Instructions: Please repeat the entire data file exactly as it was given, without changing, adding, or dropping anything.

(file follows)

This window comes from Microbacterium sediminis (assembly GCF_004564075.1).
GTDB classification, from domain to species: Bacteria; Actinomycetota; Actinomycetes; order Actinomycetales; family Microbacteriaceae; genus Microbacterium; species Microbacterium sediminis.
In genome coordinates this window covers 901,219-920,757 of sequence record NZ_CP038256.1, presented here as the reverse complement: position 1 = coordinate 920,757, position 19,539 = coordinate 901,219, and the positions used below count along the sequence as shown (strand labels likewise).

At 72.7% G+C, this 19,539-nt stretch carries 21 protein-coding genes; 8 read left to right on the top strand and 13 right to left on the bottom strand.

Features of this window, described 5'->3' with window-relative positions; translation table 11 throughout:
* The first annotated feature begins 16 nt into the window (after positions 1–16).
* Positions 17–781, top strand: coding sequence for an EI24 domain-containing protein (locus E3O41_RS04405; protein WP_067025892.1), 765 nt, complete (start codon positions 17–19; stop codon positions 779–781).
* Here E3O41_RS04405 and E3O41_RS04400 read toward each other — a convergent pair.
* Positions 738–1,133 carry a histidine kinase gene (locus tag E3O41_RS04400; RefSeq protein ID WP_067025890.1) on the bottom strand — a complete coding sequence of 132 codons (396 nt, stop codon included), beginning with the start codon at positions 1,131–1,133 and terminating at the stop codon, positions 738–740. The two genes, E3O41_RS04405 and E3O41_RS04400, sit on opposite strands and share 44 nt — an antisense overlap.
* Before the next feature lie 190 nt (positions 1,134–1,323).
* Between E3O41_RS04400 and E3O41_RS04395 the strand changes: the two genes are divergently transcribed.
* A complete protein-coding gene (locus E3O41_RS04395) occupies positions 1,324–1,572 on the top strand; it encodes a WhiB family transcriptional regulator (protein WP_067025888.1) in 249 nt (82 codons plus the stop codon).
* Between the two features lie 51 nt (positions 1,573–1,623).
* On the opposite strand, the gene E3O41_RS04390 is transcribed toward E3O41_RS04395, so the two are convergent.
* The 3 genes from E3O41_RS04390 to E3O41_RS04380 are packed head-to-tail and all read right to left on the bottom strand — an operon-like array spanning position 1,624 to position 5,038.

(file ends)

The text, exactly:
This window comes from Microbacterium sediminis (assembly GCF_004564075.1).
GTDB classification, from domain to species: Bacteria; Actinomycetota; Actinomycetes; order Actinomycetales; family Microbacteriaceae; genus Microbacterium; species Microbacterium sediminis.
In genome coordinates this window covers 901,219-920,757 of sequence record NZ_CP038256.1, presented here as the reverse complement: position 1 = coordinate 920,757, position 19,539 = coordinate 901,219, and the positions used below count along the sequence as shown (strand labels likewise).

At 72.7% G+C, this 19,539-nt stretch carries 21 protein-coding genes; 8 read left to right on the top strand and 13 right to left on the bottom strand.

Features of this window, described 5'->3' with window-relative positions; translation table 11 throughout:
* The first annotated feature begins 16 nt into the window (after positions 1–16).
* Positions 17–781, top strand: coding sequence for an EI24 domain-containing protein (locus E3O41_RS04405; protein WP_067025892.1), 765 nt, complete (start codon positions 17–19; stop codon positions 779–781).
* Here E3O41_RS04405 and E3O41_RS04400 read toward each other — a convergent pair.
* Positions 738–1,133 carry a histidine kinase gene (locus tag E3O41_RS04400; RefSeq protein ID WP_067025890.1) on the bottom strand — a complete coding sequence of 132 codons (396 nt, stop codon included), beginning with the start codon at positions 1,131–1,133 and terminating at the stop codon, positions 738–740. The two genes, E3O41_RS04405 and E3O41_RS04400, sit on opposite strands and share 44 nt — an antisense overlap.
* Before the next feature lie 190 nt (positions 1,134–1,323).
* Between E3O41_RS04400 and E3O41_RS04395 the strand changes: the two genes are divergently transcribed.
* A complete protein-coding gene (locus E3O41_RS04395) occupies positions 1,324–1,572 on the top strand; it encodes a WhiB family transcriptional regulator (protein WP_067025888.1) in 249 nt (82 codons plus the stop codon).
* Between the two features lie 51 nt (positions 1,573–1,623).
* On the opposite strand, the gene E3O41_RS04390 is transcribed toward E3O41_RS04395, so the two are convergent.
* The 3 genes from E3O41_RS04390 to E3O41_RS04380 are packed head-to-tail and all read right to left on the bottom strand — an operon-like array spanning position 1,624 to position 5,038.